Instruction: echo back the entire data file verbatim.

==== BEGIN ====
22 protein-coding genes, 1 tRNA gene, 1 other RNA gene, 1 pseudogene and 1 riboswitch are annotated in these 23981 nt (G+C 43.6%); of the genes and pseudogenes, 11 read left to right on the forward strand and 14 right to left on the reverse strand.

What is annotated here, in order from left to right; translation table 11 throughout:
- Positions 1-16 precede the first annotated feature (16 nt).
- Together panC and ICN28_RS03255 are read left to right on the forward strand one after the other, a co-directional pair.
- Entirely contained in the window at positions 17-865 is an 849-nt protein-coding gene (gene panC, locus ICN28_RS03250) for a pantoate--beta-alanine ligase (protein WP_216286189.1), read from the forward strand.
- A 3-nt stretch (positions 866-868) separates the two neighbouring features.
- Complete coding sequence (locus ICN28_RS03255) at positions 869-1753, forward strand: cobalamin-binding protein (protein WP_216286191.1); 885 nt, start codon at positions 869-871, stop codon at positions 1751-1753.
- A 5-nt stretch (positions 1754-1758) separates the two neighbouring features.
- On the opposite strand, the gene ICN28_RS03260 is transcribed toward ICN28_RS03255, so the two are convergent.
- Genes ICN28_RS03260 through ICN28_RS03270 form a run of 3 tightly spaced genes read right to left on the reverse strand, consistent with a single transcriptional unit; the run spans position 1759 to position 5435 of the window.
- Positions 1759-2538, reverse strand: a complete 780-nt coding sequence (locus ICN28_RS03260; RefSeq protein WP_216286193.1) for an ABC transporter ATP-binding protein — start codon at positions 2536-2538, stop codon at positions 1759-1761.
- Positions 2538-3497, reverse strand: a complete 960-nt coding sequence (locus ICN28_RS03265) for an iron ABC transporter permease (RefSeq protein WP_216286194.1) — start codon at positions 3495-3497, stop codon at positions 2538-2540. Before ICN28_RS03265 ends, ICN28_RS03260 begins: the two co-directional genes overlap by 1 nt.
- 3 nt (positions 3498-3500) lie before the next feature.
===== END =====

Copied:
22 protein-coding genes, 1 tRNA gene, 1 other RNA gene, 1 pseudogene and 1 riboswitch are annotated in these 23981 nt (G+C 43.6%); of the genes and pseudogenes, 11 read left to right on the forward strand and 14 right to left on the reverse strand.

What is annotated here, in order from left to right; translation table 11 throughout:
- Positions 1-16 precede the first annotated feature (16 nt).
- Together panC and ICN28_RS03255 are read left to right on the forward strand one after the other, a co-directional pair.
- Entirely contained in the window at positions 17-865 is an 849-nt protein-coding gene (gene panC, locus ICN28_RS03250) for a pantoate--beta-alanine ligase (protein WP_216286189.1), read from the forward strand.
- A 3-nt stretch (positions 866-868) separates the two neighbouring features.
- Complete coding sequence (locus ICN28_RS03255) at positions 869-1753, forward strand: cobalamin-binding protein (protein WP_216286191.1); 885 nt, start codon at positions 869-871, stop codon at positions 1751-1753.
- A 5-nt stretch (positions 1754-1758) separates the two neighbouring features.
- On the opposite strand, the gene ICN28_RS03260 is transcribed toward ICN28_RS03255, so the two are convergent.
- Genes ICN28_RS03260 through ICN28_RS03270 form a run of 3 tightly spaced genes read right to left on the reverse strand, consistent with a single transcriptional unit; the run spans position 1759 to position 5435 of the window.
- Positions 1759-2538, reverse strand: a complete 780-nt coding sequence (locus ICN28_RS03260; RefSeq protein WP_216286193.1) for an ABC transporter ATP-binding protein — start codon at positions 2536-2538, stop codon at positions 1759-1761.
- Positions 2538-3497, reverse strand: a complete 960-nt coding sequence (locus ICN28_RS03265) for an iron ABC transporter permease (RefSeq protein WP_216286194.1) — start codon at positions 3495-3497, stop codon at positions 2538-2540. Before ICN28_RS03265 ends, ICN28_RS03260 begins: the two co-directional genes overlap by 1 nt.
- 3 nt (positions 3498-3500) lie before the next feature.